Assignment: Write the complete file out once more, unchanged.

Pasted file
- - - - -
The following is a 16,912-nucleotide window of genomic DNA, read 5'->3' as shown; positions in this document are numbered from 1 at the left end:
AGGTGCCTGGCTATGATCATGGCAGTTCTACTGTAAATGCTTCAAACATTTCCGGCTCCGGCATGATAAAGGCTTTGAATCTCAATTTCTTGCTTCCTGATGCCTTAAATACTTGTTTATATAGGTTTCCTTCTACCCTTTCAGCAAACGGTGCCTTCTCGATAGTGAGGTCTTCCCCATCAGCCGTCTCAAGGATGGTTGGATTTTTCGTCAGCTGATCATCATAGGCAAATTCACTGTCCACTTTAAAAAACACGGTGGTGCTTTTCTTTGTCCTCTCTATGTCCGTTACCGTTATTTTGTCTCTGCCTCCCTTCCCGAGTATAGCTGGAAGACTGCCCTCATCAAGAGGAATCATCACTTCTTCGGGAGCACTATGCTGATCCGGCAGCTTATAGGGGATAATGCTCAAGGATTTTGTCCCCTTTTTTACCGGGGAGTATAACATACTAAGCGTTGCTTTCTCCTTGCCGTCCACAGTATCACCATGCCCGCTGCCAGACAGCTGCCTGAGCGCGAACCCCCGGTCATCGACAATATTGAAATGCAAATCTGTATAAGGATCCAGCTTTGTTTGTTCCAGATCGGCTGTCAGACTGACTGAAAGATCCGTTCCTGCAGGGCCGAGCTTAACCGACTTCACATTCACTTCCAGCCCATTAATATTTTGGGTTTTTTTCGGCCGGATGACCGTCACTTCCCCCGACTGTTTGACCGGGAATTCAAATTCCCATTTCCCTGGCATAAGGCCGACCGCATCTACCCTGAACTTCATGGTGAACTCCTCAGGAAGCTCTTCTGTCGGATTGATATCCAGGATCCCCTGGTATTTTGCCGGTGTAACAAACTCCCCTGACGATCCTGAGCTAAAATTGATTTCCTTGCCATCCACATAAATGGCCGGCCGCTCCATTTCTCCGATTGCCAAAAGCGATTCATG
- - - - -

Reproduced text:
The following is a 16,912-nucleotide window of genomic DNA, read 5'->3' as shown; positions in this document are numbered from 1 at the left end:
AGGTGCCTGGCTATGATCATGGCAGTTCTACTGTAAATGCTTCAAACATTTCCGGCTCCGGCATGATAAAGGCTTTGAATCTCAATTTCTTGCTTCCTGATGCCTTAAATACTTGTTTATATAGGTTTCCTTCTACCCTTTCAGCAAACGGTGCCTTCTCGATAGTGAGGTCTTCCCCATCAGCCGTCTCAAGGATGGTTGGATTTTTCGTCAGCTGATCATCATAGGCAAATTCACTGTCCACTTTAAAAAACACGGTGGTGCTTTTCTTTGTCCTCTCTATGTCCGTTACCGTTATTTTGTCTCTGCCTCCCTTCCCGAGTATAGCTGGAAGACTGCCCTCATCAAGAGGAATCATCACTTCTTCGGGAGCACTATGCTGATCCGGCAGCTTATAGGGGATAATGCTCAAGGATTTTGTCCCCTTTTTTACCGGGGAGTATAACATACTAAGCGTTGCTTTCTCCTTGCCGTCCACAGTATCACCATGCCCGCTGCCAGACAGCTGCCTGAGCGCGAACCCCCGGTCATCGACAATATTGAAATGCAAATCTGTATAAGGATCCAGCTTTGTTTGTTCCAGATCGGCTGTCAGACTGACTGAAAGATCCGTTCCTGCAGGGCCGAGCTTAACCGACTTCACATTCACTTCCAGCCCATTAATATTTTGGGTTTTTTTCGGCCGGATGACCGTCACTTCCCCCGACTGTTTGACCGGGAATTCAAATTCCCATTTCCCTGGCATAAGGCCGACCGCATCTACCCTGAACTTCATGGTGAACTCCTCAGGAAGCTCTTCTGTCGGATTGATATCCAGGATCCCCTGGTATTTTGCCGGTGTAACAAACTCCCCTGACGATCCTGAGCTAAAATTGATTTCCTTGCCATCCACATAAATGGCCGGCCGCTCCATTTCTCCGATTGCCAAAAGCGATTCATG